“Each time Facebook’s privacy settings change or a technology makes personal information available to new audiences, people scream foul. Each time, their cries seem to fall on deaf ears.

The reason for this disconnect is that in a computational world, privacy is often implemented through access control. Yet privacy is not simply about controlling access. It’s about understanding a social context, having a sense of how our information is passed around by others, and sharing accordingly. As social media mature, we must rethink how we encode privacy into our systems.”

- Read article (subscription only)
- Read article (full text)

2 September 2010

A cyber-house divided

The cyber divide
Online as much as in the real world, people bunch together in mutually suspicious groups—and in both realms, peacemaking is an uphill struggle. The Economist reports in an article that quotes Danah Boyd and Ethan Zuckerman.

“A generation of digital activists had hoped that the web would connect groups separated in the real world. The internet was supposed to transcend colour, social identity and national borders. But research suggests that the internet is not so radical. People are online what they are offline: divided, and slow to build bridges.” [...]

All this argues for a cautious response to claims that e-communications abate conflict by bringing mutually suspicious people together.”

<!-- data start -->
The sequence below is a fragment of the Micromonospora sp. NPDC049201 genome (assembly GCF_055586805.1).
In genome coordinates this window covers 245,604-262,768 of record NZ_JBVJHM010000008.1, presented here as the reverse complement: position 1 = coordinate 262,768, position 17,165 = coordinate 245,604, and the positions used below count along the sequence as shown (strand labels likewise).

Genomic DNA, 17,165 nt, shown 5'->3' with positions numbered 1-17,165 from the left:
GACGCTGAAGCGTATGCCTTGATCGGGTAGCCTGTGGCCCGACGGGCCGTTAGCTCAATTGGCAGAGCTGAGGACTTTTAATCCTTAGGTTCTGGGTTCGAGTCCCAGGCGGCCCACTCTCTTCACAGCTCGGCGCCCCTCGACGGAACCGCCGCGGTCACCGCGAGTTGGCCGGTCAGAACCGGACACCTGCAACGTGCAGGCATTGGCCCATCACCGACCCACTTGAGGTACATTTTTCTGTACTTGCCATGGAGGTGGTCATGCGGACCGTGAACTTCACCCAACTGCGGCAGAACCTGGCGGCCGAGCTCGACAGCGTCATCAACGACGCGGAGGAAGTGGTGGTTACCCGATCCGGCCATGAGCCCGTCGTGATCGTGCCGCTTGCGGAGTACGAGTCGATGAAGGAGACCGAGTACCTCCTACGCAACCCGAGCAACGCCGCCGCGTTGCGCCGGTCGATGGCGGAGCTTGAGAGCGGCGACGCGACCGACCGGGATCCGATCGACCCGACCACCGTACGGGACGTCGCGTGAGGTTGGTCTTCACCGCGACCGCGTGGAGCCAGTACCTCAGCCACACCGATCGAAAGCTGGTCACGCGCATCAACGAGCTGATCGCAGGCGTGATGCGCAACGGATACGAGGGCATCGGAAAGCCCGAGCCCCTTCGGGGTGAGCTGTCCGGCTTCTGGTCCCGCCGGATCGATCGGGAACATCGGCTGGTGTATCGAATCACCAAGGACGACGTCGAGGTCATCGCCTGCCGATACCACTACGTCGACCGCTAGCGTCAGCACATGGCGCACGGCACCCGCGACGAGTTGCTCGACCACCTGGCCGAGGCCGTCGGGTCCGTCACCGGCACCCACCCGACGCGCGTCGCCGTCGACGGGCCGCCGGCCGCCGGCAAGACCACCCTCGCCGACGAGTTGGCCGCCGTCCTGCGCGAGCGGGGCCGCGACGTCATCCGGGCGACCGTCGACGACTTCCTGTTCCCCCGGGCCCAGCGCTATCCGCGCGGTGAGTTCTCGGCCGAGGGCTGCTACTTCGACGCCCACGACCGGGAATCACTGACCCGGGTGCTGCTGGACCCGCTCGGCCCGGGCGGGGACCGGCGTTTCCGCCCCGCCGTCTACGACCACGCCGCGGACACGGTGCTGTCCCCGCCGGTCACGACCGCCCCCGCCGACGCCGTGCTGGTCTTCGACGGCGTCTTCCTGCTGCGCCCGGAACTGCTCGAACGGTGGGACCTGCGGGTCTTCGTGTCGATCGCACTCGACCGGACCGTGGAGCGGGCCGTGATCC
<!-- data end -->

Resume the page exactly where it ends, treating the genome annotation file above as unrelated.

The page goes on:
Read article

25 May 2010

Growing up online

Growning up online
In Growing Up Online, the American public affairs series FRONTLINE takes viewers inside the very public private worlds that kids are creating online, raising important questions about how the Internet is transforming childhood.

“The Internet and the digital world was something that belonged to adults, and now it’s something that really is the province of teenagers, ” says C.J. Pascoe, a postdoctoral scholar with the University of California, Berkeley’s Digital Youth Research project.

“They’re able to have a private space, even while they’re still at home. They’re able to communicate with their friends and have an entire social life outside of the purview of their parents, without actually having to leave the house.”

As more and more kids grow up online, parents are finding themselves on the outside looking in. “I remember being 11; I remember being 13; I remember being 16, and I remember having secrets,” mother of four Evan Skinner says. “But it’s really hard when it’s the other side.”

At school, teachers are trying to figure out how to reach a generation that no longer reads books or newspapers. “We can’t possibly expect the learner of today to be engrossed by someone who speaks in a monotone voice with a piece of chalk in their hand,” one school principal says.

“We almost have to be entertainers,” social studies teacher Steve Maher tells FRONTLINE. “They consume so much media. We have to cut through that cloud of information around them, cut through that media, and capture their attention.”

Fears of online predators have led teachers and parents to focus heavily on keeping kids safe online. But many children think these fears are misplaced. “My parents don’t understand that I’ve spent pretty much since second grade online,” one ninth-grader says. “I know what to avoid.”